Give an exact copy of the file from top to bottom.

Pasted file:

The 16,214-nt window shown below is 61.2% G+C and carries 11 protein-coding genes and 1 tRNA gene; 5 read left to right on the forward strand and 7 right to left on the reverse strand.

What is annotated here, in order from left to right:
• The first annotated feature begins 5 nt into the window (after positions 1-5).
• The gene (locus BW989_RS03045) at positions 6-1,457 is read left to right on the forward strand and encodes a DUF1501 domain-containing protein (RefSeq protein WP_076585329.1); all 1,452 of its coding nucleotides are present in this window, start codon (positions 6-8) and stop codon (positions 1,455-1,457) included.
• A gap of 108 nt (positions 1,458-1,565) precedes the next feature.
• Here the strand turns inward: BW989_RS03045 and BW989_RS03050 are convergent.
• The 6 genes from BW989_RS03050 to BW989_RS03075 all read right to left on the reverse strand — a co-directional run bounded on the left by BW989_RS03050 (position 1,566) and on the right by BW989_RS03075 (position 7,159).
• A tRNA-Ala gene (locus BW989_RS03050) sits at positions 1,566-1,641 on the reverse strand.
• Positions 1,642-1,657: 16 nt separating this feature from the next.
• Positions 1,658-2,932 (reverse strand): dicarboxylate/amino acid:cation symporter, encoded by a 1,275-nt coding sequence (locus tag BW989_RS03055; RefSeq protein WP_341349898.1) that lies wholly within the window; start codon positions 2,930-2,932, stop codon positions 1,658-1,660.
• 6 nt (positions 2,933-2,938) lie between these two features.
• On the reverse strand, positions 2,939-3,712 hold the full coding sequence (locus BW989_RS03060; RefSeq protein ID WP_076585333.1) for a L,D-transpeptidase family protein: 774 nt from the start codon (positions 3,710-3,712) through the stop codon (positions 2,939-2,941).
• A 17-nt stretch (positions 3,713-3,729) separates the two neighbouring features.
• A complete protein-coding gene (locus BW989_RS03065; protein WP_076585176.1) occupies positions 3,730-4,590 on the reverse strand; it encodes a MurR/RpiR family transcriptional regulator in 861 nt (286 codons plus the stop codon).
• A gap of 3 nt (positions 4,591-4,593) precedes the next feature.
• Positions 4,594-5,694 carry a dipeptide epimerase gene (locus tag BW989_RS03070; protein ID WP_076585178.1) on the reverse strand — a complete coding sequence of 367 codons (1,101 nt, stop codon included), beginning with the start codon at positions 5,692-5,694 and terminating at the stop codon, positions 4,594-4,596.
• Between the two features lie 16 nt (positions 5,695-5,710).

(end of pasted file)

The 16,214-nt window shown below is 61.2% G+C and carries 11 protein-coding genes and 1 tRNA gene; 5 read left to right on the forward strand and 7 right to left on the reverse strand.

What is annotated here, in order from left to right:
• The first annotated feature begins 5 nt into the window (after positions 1-5).
• The gene (locus BW989_RS03045) at positions 6-1,457 is read left to right on the forward strand and encodes a DUF1501 domain-containing protein (RefSeq protein WP_076585329.1); all 1,452 of its coding nucleotides are present in this window, start codon (positions 6-8) and stop codon (positions 1,455-1,457) included.
• A gap of 108 nt (positions 1,458-1,565) precedes the next feature.
• Here the strand turns inward: BW989_RS03045 and BW989_RS03050 are convergent.
• The 6 genes from BW989_RS03050 to BW989_RS03075 all read right to left on the reverse strand — a co-directional run bounded on the left by BW989_RS03050 (position 1,566) and on the right by BW989_RS03075 (position 7,159).
• A tRNA-Ala gene (locus BW989_RS03050) sits at positions 1,566-1,641 on the reverse strand.
• Positions 1,642-1,657: 16 nt separating this feature from the next.
• Positions 1,658-2,932 (reverse strand): dicarboxylate/amino acid:cation symporter, encoded by a 1,275-nt coding sequence (locus tag BW989_RS03055; RefSeq protein WP_341349898.1) that lies wholly within the window; start codon positions 2,930-2,932, stop codon positions 1,658-1,660.
• 6 nt (positions 2,933-2,938) lie between these two features.
• On the reverse strand, positions 2,939-3,712 hold the full coding sequence (locus BW989_RS03060; RefSeq protein ID WP_076585333.1) for a L,D-transpeptidase family protein: 774 nt from the start codon (positions 3,710-3,712) through the stop codon (positions 2,939-2,941).
• A 17-nt stretch (positions 3,713-3,729) separates the two neighbouring features.
• A complete protein-coding gene (locus BW989_RS03065; protein WP_076585176.1) occupies positions 3,730-4,590 on the reverse strand; it encodes a MurR/RpiR family transcriptional regulator in 861 nt (286 codons plus the stop codon).
• A gap of 3 nt (positions 4,591-4,593) precedes the next feature.
• Positions 4,594-5,694 carry a dipeptide epimerase gene (locus tag BW989_RS03070; protein ID WP_076585178.1) on the reverse strand — a complete coding sequence of 367 codons (1,101 nt, stop codon included), beginning with the start codon at positions 5,692-5,694 and terminating at the stop codon, positions 4,594-4,596.
• Between the two features lie 16 nt (positions 5,695-5,710).